|Articles, Communications/Media Studies, Media Archive, Social Science, United States on 2013-06-06 19:46Z by Steven|
Leanne Italie, Entertainment and Lifestyles Writer
NEW YORK (AP) — A mom sits at her kitchen table when her grade schooler saunters up with a big box of Cheerios.
“Mom,” says the girl. “Dad told me Cheerios is good for your heart. Is that true?”
Cut to dad waking from a nap on the living room couch with a pile of Cheerios on his chest (where his heart is) crunchily cascading to the floor.
The message is in line with the company’s Heart Healthy campaign, except this 30-second ad features a black dad, white mom and biracial child and produced enough vitriol on YouTube last week that Cheerios requested the comments section be turned off.
This week, the company is standing by the fictitious family, which reflects a black-white racial mix uncommon in commercials today, especially in ads on TV, at a time when interracial and interethnic couples are on the rise in real life, according to 2010 U.S. Census data, brand strategists and marketing consultants.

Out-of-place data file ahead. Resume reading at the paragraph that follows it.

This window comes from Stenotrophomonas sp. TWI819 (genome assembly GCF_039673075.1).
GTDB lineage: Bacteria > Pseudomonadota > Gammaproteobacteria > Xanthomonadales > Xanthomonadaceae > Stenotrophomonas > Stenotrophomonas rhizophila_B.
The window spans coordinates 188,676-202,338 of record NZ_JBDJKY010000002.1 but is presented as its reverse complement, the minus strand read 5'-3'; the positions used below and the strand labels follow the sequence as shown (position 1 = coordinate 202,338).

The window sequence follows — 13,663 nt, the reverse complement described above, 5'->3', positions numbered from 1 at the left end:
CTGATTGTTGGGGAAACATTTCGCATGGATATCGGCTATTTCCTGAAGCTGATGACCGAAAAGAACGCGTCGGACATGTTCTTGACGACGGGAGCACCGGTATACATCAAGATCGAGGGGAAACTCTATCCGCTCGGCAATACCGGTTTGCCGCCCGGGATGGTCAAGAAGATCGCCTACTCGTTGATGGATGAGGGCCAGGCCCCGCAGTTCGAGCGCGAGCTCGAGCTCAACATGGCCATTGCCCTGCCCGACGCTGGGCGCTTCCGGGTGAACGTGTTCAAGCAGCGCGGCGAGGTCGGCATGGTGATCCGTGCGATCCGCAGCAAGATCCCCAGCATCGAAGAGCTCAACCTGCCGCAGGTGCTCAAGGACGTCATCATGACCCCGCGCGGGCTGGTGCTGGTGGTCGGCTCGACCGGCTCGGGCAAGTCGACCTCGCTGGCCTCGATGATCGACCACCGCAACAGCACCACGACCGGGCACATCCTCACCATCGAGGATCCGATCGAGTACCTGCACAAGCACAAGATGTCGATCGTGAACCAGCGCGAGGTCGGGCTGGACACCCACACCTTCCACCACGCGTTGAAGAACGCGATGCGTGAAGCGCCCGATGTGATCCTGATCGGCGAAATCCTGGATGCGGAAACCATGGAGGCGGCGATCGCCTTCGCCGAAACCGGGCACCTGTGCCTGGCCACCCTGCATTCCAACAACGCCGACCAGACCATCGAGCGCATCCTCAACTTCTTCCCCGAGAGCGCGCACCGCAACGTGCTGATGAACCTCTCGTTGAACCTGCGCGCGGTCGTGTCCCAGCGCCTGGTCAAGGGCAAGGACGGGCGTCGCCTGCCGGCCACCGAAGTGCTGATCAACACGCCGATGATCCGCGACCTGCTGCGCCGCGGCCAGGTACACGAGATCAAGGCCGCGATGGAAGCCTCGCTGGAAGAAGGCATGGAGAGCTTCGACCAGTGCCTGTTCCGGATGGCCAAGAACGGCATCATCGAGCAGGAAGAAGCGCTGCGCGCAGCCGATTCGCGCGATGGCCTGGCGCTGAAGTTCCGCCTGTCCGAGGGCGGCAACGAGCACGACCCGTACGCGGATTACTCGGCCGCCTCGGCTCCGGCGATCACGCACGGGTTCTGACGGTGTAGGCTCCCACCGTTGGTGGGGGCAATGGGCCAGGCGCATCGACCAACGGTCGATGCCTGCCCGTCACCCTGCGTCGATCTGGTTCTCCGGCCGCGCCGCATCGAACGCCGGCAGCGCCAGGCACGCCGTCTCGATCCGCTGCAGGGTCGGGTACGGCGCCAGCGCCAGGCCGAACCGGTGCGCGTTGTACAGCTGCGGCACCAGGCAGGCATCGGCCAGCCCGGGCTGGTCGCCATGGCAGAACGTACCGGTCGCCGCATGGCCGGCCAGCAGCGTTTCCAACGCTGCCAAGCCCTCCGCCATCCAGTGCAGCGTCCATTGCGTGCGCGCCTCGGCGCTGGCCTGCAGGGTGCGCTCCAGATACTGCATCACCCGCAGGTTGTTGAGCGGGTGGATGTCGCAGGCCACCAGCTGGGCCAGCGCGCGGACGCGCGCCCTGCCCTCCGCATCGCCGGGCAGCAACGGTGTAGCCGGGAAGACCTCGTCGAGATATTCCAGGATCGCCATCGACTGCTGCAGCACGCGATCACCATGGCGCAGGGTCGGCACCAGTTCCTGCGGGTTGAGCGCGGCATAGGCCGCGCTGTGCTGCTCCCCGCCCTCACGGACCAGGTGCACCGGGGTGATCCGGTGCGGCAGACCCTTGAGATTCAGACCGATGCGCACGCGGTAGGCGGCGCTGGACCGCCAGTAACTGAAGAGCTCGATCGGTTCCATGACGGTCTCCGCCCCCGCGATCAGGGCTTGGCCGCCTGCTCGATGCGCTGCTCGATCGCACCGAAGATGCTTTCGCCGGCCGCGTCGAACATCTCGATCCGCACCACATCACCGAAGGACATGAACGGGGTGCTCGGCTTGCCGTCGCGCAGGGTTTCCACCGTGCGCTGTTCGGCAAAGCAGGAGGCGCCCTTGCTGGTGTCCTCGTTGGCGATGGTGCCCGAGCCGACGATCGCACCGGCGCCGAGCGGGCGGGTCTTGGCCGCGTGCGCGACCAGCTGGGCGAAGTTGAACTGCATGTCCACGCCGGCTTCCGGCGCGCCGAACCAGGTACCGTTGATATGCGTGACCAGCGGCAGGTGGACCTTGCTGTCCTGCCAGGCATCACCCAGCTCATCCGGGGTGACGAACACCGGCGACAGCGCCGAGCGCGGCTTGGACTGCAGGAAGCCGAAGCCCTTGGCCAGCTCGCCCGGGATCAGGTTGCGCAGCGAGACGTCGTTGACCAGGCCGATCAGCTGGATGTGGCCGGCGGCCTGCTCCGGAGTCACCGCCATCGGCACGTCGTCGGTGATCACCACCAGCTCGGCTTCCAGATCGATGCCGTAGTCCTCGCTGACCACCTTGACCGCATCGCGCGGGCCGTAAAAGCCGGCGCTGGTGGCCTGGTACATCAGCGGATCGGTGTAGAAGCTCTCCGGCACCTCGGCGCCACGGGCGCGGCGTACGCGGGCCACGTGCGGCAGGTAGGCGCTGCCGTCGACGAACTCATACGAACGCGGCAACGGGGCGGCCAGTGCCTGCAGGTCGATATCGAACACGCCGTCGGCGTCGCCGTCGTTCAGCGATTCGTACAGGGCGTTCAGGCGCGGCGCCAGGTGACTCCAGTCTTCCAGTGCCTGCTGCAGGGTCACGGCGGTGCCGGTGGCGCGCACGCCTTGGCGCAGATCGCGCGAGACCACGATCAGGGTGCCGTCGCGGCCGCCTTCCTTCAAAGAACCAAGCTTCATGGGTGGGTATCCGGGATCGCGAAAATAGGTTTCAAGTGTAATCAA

“The reality is that in general most big companies don’t want to take a lot of risks,” said Laura Ries, who has written five books on marketing and brand strategy and consults for companies large, small and in between.
“The ability for nameless, faceless people to get on the Internet is out there, and companies don’t like it when people yell at them,” she said.
Camille Gibson, vice president of marketing for Cheerios, said it’s the first time the ad campaign that focuses on family moments has featured an interracial couple, with General Mills Inc. casting the actors to reflect the changing U.S. population.
“We felt like we were reflecting an American family,” Gibson said…
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